As told to the celebration of the 50th Anniversary of the student-led sit-ins of 1960, the rise of youth-led activism, and the founding of SNCC. Main library, San Francisco, March 27, 2010.]
I was actually known more often as Bob Weil in the South. Some of you may remember me by that name. I was in Atlanta in the summer of 1963 working with SNCC and then went back to Mississippi in the spring of '64 to set up the information office for the Summer Project. And then in 1965, I was up in the Delta as the chief organizer with the Mississippi Freedom Labor Union, which carried out a strike that summer of several hundred cotton plantation workers. So there were a lot of things when I was coming today that I could have talked about, but I actually want to recount one other incident which I have always wanted to get out publicly, a supposedly smaller event, different. But since time's short, I wanted to run quickly through that one.
In the winter of '64-'65, after being in Jackson for about nine months, another staff person and I took a tour of the state, partly to sort of see how the work was going in different areas, but also I was looking for a field staff position that would get me out of Jackson and really doing some work out in the communities.
We stopped in Holly Springs in the northeast which is fairly close to Oxford which is where, of course, the University of Mississippi is, but also, it was the home of William Faulkner. And I was traveling with a former schoolteacher in English or American Lit, and as we did in various places that we visited, we went out into the community to talk to some of the local activists as a way of trying to see what the state of the work was, what problems there might be, etc.
And one afternoon, we went out to one house where we talked quite extensively with a middle-aged older woman who was in bad health. As I recall, she had gout, but she talked in this strange kind of — the only way you can describe it is a stream of consciousness language. I'd never heard anything like that, somebody speaking like that. And we talked quite awhile, and when we left, the person I was traveling with said: "That woman talks just the way William Faulkner writes." [Laughing]
So we went back to the Holly Springs office, talked to the staff there, and asked about this woman. Sure enough, she had been a domestic in the Faulkner home and had helped to raise William. So we went back the next day, as you might imagine, and she confirmed, first of all that that's who she was. And then the person I was with, in particular, who was very well versed in Faulkner's writings, started talking with her about all the books and all the characters, and it was clear that she knew all of these characters and that she had talked to William about them. And what really sort of nailed it for us was that she was able to talk about what happened to them after the books. So she really knew these people on whom many of these stories had been based.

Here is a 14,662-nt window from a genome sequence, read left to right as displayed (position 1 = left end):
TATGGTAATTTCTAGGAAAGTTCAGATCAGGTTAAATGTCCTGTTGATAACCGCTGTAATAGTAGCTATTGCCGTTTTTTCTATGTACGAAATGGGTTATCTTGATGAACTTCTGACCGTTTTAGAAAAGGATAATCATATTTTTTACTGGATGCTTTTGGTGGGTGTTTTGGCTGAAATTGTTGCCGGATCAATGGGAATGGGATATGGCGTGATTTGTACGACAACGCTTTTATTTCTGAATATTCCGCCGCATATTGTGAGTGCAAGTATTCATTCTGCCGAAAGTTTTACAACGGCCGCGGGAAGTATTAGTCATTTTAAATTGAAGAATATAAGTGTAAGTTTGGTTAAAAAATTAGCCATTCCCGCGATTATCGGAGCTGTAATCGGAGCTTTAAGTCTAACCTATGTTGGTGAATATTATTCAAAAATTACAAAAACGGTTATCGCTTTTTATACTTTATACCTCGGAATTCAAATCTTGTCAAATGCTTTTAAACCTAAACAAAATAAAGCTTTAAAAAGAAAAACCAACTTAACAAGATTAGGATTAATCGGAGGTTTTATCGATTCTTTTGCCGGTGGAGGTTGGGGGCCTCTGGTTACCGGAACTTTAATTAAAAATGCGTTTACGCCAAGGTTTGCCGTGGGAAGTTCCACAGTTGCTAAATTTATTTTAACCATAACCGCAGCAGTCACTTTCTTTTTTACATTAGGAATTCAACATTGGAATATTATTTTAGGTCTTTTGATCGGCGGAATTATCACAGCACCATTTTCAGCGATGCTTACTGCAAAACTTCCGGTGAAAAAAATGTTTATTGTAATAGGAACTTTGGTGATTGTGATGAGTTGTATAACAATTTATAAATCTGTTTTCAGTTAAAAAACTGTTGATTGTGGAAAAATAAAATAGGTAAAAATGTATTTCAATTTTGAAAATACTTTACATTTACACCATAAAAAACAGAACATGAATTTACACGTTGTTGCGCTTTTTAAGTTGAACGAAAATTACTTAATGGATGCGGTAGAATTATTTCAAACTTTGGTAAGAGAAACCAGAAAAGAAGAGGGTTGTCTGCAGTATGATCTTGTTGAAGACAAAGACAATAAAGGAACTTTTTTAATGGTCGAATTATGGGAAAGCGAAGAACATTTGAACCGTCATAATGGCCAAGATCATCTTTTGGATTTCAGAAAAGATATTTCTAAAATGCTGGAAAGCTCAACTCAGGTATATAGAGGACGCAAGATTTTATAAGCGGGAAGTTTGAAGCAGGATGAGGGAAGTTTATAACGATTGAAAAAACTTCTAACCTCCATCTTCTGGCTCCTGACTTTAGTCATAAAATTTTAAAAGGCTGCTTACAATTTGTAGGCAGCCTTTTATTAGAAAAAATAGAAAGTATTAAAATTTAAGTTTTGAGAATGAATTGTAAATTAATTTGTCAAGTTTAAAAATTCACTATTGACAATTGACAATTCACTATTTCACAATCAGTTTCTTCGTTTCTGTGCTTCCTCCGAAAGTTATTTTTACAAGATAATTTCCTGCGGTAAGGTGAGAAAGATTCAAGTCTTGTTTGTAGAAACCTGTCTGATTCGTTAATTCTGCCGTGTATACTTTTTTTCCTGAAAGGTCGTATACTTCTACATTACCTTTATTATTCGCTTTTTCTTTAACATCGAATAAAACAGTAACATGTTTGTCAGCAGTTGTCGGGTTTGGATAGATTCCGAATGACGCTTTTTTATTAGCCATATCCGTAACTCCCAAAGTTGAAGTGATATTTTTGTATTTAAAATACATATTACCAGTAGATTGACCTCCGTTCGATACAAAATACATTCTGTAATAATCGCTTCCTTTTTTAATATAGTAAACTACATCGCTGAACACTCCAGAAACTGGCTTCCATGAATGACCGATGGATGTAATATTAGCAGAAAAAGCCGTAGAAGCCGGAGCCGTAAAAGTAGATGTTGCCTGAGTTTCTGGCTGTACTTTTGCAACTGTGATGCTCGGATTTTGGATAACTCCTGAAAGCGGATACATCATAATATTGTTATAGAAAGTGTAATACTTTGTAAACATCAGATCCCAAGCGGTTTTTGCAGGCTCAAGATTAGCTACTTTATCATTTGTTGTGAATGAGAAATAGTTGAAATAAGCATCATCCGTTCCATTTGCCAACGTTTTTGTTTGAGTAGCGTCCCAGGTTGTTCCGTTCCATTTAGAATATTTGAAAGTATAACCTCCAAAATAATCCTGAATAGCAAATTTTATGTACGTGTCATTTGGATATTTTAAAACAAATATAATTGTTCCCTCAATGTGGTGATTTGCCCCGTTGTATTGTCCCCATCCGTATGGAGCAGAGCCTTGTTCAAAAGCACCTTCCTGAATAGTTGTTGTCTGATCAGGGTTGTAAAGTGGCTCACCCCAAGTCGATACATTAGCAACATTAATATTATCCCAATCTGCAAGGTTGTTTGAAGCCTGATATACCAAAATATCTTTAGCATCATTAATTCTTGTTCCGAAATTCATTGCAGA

Unfortunately, as the [Freedom] work went on; I never had a chance to write this up. Years later, I asked some staff who had stayed in Mississippi, a couple of friends, to go up and try and track this woman down, because I wanted at that point to try and get the story out. I was back up in the North. They went up, and they actually found unfortunately that the woman had died. They did locate family members, but they were reluctant to get involved, basically, at that point. And I later tried to track it down on the web — though by then I no longer even had her name. I couldn't quite match up the dates and the personages of people in the Faulkner home and all, so I can't say exactly what this relation was, but what I can say is that in the 1950's, 1960's, even earlier in Mississippi, it would have been extremely presumptuous and presumably dangerous for a Black domestic to have adopted the language of somebody like William Faulkner and to talk that way. So I have to assume that the flow went the other direction.
And there's actually been a couple of recent things — a couple of years ago there was a book called Was Huck Black? which I can't go into but very convincingly argued that Mark Twain based Huckleberry Finn on a young Black boy that he had known. And there was a recent article just a couple of weeks ago, as it happens, in the New York Times about a journal of a Holly Springs plantation owner that his grandson or great- grandson had had that Faulkner was familiar with, and the article was about how he apparently drew some of his stories from that journal. So apparently he did draw on those kinds of sources.
So I went on to Shaw [Mississippi] where I settled in up in the Delta; that's where we had the start of the Freedom Labor Union which is another whole story. But I want to — there were many things to tell about that — but the sort of moral of this that I want to leave you with is that it wasn't just the lives and the labor of Black people in Mississippi and throughout the South that was being stolen, as we fought against with the Freedom Labor Union, but it was really the culture of Black people as well. And apparently Faulkner is another example of that. He went on to win the Nobel Prize. She apparently, as far as I know, never received any recognition for what her role in that may have been.
Copyright © Robert Weil, 2010
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